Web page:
Here’s the deal Las Vegas: If you want an NBA team, you’re going to have to pay for it.
That’s what Mayor Oscar Goldman essentially said this week. The only way an arena is getting built is with public financing, the Las Vegas Sun reports him saying. And he is saying a new arena is something the city needs.
“There are no free lunches,” the mayor said, when told it was difficult to find much support for public financing. “With that kind of attitude, that kind of philosophy, we’ll never have an arena. End of story.”
“We’ll never have a professional team here, end of story. I mean, that’s it. We can’t make up our own rules. We have to live in the real world. And the real world says that there has to be some kind of public financing,” he said. “And if people don’t like it, then they can live here without a team. I don’t want to live in a city without a team. I think a team makes a city a great city.”
Without a new arena, the city could also lose things like the very lucrative National Finals Rodeo, Goodman said.
One group of Vegas investors has said it has a deal to buy an NBA team if they can get approval of public, tax increment financing. While most executives at Summer League doubted that, the fact remains that if a new, state-of-the-art arena gets built it will be a magnet that will draw some low-revenue team to the bright lights of Vegas.
In some cities, there is a stomach for public financing of these projects. Oklahoma City residents voted to increase their sales tax to help pay for an arena. More power to them. But in most cities, that will not fly. Las Vegas appears to be more like the later. Residents see more pressing things for city money to be spent on, even if that is tax increment money.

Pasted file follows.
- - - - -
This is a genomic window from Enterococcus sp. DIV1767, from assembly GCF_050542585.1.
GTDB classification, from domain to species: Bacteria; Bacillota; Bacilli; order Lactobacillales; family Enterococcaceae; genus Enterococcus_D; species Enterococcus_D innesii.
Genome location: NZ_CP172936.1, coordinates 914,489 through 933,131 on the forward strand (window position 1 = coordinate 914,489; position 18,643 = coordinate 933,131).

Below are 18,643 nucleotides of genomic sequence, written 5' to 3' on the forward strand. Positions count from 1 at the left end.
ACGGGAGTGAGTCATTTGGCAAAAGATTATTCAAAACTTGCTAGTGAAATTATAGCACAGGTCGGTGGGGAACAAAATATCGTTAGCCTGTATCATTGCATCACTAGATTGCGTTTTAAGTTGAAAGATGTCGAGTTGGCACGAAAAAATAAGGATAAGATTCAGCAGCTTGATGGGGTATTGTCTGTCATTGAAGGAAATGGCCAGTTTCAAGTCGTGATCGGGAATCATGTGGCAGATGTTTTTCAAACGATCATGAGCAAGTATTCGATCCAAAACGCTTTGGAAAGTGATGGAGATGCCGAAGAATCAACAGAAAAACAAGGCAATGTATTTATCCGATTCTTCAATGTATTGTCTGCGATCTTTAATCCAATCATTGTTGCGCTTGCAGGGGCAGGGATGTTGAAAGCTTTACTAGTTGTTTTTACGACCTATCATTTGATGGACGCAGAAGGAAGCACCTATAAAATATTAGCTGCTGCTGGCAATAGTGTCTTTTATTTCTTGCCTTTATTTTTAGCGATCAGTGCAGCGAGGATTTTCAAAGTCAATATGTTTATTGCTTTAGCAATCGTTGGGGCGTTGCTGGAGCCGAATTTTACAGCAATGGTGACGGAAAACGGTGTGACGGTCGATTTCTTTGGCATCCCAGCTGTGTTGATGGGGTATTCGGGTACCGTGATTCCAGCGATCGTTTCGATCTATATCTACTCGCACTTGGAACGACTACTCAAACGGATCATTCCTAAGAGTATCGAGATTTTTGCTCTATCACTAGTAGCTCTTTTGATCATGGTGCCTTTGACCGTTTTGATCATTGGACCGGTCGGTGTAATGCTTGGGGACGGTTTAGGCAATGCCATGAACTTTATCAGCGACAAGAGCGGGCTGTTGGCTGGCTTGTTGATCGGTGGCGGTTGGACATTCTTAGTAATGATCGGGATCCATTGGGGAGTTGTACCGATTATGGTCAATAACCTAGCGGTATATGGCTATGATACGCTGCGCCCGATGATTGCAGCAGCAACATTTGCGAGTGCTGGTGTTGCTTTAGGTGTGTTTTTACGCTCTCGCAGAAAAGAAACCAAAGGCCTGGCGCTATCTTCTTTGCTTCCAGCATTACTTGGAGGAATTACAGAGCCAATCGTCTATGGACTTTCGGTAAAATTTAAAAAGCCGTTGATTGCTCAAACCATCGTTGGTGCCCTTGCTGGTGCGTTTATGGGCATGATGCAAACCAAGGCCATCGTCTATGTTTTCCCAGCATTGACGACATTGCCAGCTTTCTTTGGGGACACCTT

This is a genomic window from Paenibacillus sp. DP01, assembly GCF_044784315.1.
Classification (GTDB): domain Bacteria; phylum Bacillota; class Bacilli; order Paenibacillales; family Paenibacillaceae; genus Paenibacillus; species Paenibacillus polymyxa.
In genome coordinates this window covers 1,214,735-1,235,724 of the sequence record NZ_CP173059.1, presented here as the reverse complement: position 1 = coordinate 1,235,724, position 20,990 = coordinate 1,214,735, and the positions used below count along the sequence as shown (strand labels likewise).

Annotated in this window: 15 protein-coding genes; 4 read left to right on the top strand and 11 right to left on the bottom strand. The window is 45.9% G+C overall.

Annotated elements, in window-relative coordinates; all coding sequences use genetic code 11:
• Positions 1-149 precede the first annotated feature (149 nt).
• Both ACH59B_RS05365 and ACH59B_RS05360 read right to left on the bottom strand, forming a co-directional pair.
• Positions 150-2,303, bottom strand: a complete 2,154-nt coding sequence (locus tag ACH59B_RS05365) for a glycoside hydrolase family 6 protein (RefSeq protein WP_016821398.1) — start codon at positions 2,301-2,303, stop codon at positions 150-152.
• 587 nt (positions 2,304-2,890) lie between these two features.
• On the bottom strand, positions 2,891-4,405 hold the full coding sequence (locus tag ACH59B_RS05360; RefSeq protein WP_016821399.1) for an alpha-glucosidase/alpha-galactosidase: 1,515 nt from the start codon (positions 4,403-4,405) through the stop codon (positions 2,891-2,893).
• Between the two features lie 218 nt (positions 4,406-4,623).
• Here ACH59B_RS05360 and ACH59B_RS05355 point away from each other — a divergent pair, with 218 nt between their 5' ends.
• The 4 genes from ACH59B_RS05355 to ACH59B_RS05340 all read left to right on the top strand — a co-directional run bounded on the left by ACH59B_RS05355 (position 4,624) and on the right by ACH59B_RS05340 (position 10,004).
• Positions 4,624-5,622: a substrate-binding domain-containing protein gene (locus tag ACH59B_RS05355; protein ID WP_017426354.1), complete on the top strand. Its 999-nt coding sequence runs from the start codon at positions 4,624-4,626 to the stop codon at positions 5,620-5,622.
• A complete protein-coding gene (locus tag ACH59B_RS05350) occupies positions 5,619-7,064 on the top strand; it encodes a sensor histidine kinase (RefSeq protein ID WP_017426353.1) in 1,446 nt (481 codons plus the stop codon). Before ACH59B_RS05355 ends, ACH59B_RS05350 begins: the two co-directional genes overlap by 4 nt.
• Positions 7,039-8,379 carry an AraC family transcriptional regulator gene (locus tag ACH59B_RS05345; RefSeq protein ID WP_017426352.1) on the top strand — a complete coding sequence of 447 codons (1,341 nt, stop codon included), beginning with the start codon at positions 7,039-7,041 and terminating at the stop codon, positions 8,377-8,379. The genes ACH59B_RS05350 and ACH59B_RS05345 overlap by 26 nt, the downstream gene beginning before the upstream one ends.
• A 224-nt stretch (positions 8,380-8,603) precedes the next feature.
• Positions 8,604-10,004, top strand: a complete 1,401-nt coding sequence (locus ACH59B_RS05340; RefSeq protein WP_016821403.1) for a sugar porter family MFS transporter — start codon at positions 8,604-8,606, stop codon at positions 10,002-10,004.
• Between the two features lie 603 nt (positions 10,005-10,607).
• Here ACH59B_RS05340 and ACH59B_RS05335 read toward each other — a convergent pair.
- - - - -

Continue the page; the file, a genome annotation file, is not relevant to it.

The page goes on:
The Bulls suffered a rough loss in Boston last night.
It didn’t get better afterward.
K.C. Johnson of the Chicago Tribune:
Celtics general manager Danny Ainge – who played for Boston in the 80s – pleaded ignorance to any nefarious plumbing:
I think the idea that teams plot to shut off the visitor’s hot water is often overstated. Arenas have complex infrastructure, and things can go wrong on their own. Sometimes, the home team loses hot water, but that never gets remembered.
But reasonable excuses don’t make a cold shower in the moment any more tolerable.
Robin Lopez had reason to be upset from the Bulls’ Game 5 loss to the Celtics last night.
This miss was all on him.
Dwyane Wade (26 points, 11 rebounds, eight assists) was the Bulls’ best player in their Game 5 loss to the Celtics last night.
But the 35-year-old guard clearly didn’t go all out on every possession.
Players can justify not closing out by claiming they were prioritizing rebounding position. Wade clearly has no such excuse.
The Los Angeles Clippers dropped Game 5 to the Utah Jazz on Tuesday night, and find themselves down 3-2 as they head back to Salt Lake City for Game 6. The Clippers have had to deal with Utah’s formidable defense, so much so that they’ve built in counters to Jazz defenders overplaying shooters like JJ Redick.
One example of this countering method could be found in Game 3, when the Clippers ran a split cut for Redick. Instead of fighting endlessly around screens for a 3-point shot as you might expect, LA took the easy route and simply cut Redick to the basket for an easy layup as a means to take advantage of an overeager defender.
We’ve talked about the Split Cut here on NBA Playbook before. The Los Angeles Lakers used it earlier in the season to beat the Golden State Warriors, the team that uses the split cut perhaps the most out of any team in the NBA.
Other teams, including the Portland Trail Blazers, have adapted the Warriors’ use of the split cut as a counter for their own offense this season, which is a testament to just how useful it is.
If you need a reminder, a split cut all about a screener coming up to screen, then cutting toward the basket before his screen action fully takes place. It’s about timing, and catching defenders off guard when they go to set up their recover positions for screens.
For a full breakdown on the split cut and how the Clippers used it, watch the video above.